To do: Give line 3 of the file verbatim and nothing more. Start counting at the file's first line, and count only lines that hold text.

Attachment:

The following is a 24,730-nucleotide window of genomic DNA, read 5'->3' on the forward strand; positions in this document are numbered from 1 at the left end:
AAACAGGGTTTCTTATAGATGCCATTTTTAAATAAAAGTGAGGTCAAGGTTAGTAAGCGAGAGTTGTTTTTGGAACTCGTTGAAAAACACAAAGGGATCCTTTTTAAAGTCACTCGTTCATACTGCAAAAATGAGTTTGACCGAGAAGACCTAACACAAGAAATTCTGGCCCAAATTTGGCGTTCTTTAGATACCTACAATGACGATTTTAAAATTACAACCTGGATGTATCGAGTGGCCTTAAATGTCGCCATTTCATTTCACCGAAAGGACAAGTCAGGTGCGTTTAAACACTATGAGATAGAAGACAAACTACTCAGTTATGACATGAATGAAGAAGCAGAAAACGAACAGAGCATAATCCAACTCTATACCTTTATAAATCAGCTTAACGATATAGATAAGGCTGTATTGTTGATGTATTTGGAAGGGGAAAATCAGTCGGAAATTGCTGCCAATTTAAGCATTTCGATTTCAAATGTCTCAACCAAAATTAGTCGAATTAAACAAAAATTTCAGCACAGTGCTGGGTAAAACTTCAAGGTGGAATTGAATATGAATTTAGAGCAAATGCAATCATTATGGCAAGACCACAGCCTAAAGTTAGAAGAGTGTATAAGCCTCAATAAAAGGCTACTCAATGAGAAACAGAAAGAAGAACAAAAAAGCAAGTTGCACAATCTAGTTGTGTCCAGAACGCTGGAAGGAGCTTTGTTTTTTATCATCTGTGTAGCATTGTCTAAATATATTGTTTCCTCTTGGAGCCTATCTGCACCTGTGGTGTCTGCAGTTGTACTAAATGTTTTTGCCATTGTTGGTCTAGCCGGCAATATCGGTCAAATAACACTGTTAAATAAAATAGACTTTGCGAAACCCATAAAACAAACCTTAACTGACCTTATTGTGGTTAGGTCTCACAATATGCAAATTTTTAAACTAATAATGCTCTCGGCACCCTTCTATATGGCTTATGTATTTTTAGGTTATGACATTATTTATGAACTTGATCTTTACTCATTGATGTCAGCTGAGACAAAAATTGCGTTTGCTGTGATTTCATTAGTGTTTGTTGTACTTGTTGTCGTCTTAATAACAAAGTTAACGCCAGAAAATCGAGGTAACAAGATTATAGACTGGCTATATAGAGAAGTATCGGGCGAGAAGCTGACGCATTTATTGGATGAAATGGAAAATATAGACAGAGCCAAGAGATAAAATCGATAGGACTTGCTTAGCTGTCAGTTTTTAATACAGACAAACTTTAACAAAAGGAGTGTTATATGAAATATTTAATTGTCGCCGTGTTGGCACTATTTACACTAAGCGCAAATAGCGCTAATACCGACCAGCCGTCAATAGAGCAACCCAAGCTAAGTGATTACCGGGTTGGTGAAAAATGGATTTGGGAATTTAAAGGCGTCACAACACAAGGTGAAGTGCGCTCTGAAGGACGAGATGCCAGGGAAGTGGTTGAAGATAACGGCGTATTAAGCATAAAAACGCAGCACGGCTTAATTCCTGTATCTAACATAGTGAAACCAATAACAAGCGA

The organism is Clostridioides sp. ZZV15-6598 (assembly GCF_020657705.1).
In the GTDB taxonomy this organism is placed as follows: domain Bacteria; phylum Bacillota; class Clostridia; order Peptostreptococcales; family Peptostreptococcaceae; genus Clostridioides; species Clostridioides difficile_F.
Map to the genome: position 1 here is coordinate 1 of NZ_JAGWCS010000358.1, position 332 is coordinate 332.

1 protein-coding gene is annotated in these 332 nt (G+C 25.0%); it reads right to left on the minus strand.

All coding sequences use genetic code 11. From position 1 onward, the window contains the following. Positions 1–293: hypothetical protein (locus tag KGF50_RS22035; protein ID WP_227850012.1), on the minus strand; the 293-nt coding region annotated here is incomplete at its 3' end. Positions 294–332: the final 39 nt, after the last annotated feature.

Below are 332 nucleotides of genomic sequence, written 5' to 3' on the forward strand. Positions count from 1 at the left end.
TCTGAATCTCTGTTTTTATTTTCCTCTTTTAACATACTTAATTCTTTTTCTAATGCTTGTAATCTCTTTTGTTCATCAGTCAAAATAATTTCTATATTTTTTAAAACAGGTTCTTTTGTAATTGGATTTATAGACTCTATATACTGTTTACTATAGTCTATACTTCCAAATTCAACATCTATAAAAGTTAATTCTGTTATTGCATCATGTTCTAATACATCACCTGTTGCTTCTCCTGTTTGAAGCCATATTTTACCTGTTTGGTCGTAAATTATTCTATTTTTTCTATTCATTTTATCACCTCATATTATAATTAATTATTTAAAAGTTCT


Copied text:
The organism is Clostridioides sp. ZZV15-6598 (assembly GCF_020657705.1).